The GOVERNMENT has dispatched officials from the Ministry of Primary and Secondary Education to schools to prevent teachers and principals from teaching extra lessons during holidays.
Spokesperson for the Ministry of Primary and Secondary Education, Taungana Ndoro, said yesterday NewsDay that the government had banned extra lessons during holidays to curb the spread of COVID-19.
Before the ban, schools held holiday lessons usually for two weeks, allowing slow learners to catch up.
“We cannot allow the holiday lesson where there will not be proper supervision of students at school which could fuel COVID-19 cases,” Ndoro said.
“The government has put in place adequate measures to ensure that pupils who are behind on their curriculum for whatever reason catch up. They’ve been given plenty of homework to work on over the holidays, so when the schools open for the second term, they’ll be good to go.
Zimbabwe National Union of Head Teachers (Zinush) general secretary Munyaradzi Majoni said officials are already carrying out spot checks in schools to ensure they are not running holiday classes .
“We have received information from our members that some officials are already visiting schools to check whether there are plans to run additional lessons during the holidays. However, given the protracted standoff between the government, head teachers and teachers, which has seen students not attend classes for more than two weeks, it was prudent for the government to allow students to take additional vacation courses if they deemed it necessary. Students need a lot of time to catch up after the strike, but unfortunately the government has banned vacation classes, which puts learners at a disadvantage,” Majoni said.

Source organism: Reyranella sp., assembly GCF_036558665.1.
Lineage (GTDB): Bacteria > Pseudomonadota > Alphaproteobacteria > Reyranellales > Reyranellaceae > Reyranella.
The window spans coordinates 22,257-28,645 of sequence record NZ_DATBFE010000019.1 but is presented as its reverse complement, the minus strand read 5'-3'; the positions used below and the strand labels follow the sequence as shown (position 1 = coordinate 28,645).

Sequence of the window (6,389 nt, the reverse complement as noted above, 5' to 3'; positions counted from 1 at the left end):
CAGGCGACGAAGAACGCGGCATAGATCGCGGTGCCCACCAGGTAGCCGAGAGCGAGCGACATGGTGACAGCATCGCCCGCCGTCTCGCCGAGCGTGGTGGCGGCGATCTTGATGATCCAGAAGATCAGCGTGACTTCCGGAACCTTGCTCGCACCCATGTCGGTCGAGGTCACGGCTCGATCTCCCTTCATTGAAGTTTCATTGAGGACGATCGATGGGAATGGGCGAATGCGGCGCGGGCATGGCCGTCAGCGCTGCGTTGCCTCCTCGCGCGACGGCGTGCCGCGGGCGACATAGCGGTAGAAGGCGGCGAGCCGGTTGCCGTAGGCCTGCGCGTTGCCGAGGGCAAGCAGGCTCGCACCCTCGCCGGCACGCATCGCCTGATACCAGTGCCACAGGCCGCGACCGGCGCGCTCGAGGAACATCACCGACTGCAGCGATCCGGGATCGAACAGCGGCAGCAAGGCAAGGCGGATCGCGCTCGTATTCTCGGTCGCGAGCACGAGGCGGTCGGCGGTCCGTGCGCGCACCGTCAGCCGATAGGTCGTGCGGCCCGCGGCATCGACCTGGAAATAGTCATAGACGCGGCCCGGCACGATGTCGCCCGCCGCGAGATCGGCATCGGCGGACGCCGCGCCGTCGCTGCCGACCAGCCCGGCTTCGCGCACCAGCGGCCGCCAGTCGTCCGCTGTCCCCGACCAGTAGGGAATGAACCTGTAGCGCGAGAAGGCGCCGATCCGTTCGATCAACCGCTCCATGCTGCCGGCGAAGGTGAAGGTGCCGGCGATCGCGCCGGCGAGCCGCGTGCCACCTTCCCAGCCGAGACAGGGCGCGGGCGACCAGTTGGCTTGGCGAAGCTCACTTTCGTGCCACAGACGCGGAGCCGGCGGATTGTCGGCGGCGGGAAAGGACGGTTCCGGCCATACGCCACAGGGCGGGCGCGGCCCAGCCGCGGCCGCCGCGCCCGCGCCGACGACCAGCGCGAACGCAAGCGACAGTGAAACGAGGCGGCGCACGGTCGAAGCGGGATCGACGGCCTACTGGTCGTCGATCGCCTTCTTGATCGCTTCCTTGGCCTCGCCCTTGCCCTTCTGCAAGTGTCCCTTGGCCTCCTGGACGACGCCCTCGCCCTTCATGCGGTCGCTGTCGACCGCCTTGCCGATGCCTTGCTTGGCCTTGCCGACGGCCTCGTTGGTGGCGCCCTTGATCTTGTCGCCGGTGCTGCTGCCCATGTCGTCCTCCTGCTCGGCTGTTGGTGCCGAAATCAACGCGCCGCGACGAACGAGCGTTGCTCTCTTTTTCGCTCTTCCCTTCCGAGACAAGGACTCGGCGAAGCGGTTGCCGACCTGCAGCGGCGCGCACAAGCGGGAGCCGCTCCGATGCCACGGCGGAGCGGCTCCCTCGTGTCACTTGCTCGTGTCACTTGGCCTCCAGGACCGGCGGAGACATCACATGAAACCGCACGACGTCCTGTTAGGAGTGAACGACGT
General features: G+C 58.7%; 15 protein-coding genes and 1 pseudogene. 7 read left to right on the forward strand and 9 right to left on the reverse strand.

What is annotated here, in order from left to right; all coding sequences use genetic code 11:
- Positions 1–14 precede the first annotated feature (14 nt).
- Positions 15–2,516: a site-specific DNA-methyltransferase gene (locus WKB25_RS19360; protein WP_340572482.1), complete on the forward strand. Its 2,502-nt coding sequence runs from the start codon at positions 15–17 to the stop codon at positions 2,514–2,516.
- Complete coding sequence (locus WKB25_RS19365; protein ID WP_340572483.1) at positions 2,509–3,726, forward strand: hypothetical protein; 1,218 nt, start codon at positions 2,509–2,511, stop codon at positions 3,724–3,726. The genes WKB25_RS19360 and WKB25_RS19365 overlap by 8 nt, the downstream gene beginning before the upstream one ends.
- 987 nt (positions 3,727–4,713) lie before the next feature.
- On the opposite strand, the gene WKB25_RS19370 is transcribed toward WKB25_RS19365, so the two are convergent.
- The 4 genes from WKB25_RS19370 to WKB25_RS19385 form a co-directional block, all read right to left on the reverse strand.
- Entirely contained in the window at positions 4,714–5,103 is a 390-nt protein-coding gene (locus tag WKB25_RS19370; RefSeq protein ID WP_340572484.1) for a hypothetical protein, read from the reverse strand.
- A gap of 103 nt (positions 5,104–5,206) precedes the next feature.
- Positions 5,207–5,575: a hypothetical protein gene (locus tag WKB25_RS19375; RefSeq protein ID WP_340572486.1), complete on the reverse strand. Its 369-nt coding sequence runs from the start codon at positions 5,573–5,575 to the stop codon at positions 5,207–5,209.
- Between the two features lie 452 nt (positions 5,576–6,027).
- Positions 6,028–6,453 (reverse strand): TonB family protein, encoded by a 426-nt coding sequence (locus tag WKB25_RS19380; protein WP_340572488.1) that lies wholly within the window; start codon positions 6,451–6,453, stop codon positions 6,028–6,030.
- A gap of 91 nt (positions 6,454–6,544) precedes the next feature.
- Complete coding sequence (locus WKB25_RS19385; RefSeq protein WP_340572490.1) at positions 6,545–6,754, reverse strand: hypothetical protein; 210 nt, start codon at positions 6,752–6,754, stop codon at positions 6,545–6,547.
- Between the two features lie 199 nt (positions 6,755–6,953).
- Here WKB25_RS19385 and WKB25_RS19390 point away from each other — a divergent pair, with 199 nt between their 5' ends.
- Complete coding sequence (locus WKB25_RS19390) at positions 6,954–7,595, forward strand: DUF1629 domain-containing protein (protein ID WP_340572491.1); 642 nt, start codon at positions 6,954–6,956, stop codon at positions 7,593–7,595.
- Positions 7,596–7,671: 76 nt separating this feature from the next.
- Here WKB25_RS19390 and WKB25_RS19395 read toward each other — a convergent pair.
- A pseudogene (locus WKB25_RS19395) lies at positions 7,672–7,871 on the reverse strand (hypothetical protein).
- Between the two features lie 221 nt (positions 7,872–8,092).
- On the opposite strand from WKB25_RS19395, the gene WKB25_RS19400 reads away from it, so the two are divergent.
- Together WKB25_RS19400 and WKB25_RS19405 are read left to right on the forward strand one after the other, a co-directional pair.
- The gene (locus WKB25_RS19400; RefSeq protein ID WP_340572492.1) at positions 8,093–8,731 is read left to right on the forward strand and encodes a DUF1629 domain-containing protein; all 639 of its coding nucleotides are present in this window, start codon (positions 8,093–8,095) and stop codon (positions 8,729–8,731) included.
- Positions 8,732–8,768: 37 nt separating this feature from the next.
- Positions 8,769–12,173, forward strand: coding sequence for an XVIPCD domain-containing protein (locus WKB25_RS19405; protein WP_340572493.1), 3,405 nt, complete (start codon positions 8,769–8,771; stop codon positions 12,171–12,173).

Learning in schools has been halted after teachers and headteachers declared their incapacity demanding better salaries.
Teacher representatives said the ban on extra lessons was not in the best interests of the two learners, but was a decision aimed at the teachers.
President of the Progressive Teachers Union of Zimbabwe, Takavafira Zhou, said: “Over the years, the students have done very well in their exams thanks to the holiday lessons. The general ban is regrettable because additional lessons are not compulsory. The ban is likely to have negative impacts on the overall pass rate of the Zimbabwe Schools Examination Council (Zimsec). Teachers take pride in student achievement and offer free vacation lessons. »
The General Secretary of the Zimbabwe Teachers Union of Zimbabwe, Goodwill Taderera, said: “Parents willingly send their children for extra lessons where they find reputable teachers to help them in their areas of need. Although the government has banned the extra lessons, teachers will continue to provide the extra lessons clandestinely because they are underpaid. The question of extra lessons only reflects the extent to which the teaching profession is underestimated